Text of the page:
Pamela MarshallDirector and Associate Professor
Bayer School of Natural and Environmental Sciences
Forensic Science and Law Master's Program
340 Fisher Hall
Education:B.S. Biology, Texas Christian University
M.S. Biochemistry, University of North Texas Health Science Center (UNTHSC)
M.S. Forensic Genetics, UNTHSC
Ph.D. Forensic and Investigative Genetics (Biomedical Sciences), UNTHSC Dissertation: Improved Tools for the Robust Analysis of Low Copy Number and Challenged DNA Samples
Dr. Pamela Marshall has been involved in the field of forensic analysis since 2002. Upon the completion of her MS in Forensic Genetics in 2002, she worked as a Forensic Scientist III at the Maryland State Police Forensic Sciences Division. While in Maryland, Dr. Marshall became an expert on sexual assault kit examination and collection practices. She was the Sexual Assault Forensic Examiner (SAFE) Coordinator for the state, helped to promote 120-hour SAFE collection legislation, and assisted in the training of over 200 SAFE nurses.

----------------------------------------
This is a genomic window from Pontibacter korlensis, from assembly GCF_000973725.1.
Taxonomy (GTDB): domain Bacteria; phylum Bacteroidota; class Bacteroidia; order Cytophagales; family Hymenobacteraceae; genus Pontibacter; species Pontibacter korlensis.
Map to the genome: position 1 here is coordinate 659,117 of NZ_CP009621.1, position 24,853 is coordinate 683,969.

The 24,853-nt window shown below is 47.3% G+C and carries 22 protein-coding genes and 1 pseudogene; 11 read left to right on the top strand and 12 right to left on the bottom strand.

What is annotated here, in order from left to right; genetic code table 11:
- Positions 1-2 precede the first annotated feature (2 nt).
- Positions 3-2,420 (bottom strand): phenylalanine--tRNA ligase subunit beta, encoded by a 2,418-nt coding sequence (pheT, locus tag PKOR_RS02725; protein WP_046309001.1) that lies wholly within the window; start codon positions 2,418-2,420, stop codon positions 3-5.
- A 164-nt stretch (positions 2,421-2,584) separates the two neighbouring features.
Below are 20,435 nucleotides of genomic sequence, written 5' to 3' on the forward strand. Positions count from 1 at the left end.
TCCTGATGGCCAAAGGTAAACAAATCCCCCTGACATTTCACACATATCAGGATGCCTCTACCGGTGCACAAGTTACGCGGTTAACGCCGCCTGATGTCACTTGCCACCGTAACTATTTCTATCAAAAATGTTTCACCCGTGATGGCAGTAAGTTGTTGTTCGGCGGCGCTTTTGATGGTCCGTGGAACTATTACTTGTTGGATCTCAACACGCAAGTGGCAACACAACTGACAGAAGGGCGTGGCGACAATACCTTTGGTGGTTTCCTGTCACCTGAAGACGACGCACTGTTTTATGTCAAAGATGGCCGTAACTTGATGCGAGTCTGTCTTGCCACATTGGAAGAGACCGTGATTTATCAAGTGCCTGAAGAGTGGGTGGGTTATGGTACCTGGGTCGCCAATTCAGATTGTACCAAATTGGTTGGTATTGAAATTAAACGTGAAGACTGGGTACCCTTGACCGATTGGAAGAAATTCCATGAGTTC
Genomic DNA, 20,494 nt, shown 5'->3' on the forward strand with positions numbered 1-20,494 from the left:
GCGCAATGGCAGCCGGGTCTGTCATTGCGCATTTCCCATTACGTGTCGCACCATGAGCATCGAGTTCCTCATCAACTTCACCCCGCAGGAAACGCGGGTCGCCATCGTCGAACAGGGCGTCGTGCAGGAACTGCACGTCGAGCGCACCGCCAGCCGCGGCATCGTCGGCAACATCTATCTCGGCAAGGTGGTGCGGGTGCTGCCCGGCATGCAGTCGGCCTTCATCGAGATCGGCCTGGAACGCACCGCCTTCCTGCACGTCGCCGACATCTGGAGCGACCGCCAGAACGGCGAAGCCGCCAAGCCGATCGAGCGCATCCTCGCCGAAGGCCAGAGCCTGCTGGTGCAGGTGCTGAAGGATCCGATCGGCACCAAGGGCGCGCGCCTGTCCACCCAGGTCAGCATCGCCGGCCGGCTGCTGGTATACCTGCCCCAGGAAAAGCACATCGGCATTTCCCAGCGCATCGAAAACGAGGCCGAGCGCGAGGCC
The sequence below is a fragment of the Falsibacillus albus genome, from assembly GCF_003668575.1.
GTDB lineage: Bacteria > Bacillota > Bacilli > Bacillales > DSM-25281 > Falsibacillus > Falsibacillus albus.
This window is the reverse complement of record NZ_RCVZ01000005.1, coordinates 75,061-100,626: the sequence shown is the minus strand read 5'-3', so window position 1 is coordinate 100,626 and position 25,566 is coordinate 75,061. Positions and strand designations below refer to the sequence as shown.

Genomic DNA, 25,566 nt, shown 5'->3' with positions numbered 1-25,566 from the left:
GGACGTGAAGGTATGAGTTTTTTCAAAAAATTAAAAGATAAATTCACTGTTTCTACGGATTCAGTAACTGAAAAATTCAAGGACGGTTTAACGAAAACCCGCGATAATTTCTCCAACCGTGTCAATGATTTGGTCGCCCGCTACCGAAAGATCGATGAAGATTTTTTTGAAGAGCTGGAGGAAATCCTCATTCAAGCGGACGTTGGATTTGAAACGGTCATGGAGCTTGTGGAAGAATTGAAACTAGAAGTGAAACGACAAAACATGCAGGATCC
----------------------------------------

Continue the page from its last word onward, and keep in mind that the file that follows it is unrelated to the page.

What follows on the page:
Dr. Marshall has travelled abroad to Luanda, Angola, Africa in order to train analysts in forensic DNA analysis. She has been qualified as an expert witness in the field of serology in Maryland and Texas.
From 2014-2018, Dr. Marshall served as the Director of the Forensic Science Program at the Southern University at New Orleans, a public, historically black college and university (HBCU). While at SUNO, Dr. Marshall created a state of the art forensic laboratory for hands-on research and experimentation. She has received numerous grants as well as partnered on research projects with other faculty and students. She is an advocate for increasing the number of African American and underrepresented minority professionals in the field of forensic science.
Dr. Marshall has extensive graduate and undergraduate teaching experience in the forensic disciplines of serology, DNA, and microscopy. Her research interests include low copy number DNA, human and wildlife DNA identification challenges, nanoparticle technology, pressure cycling technology, and PCR enhancement.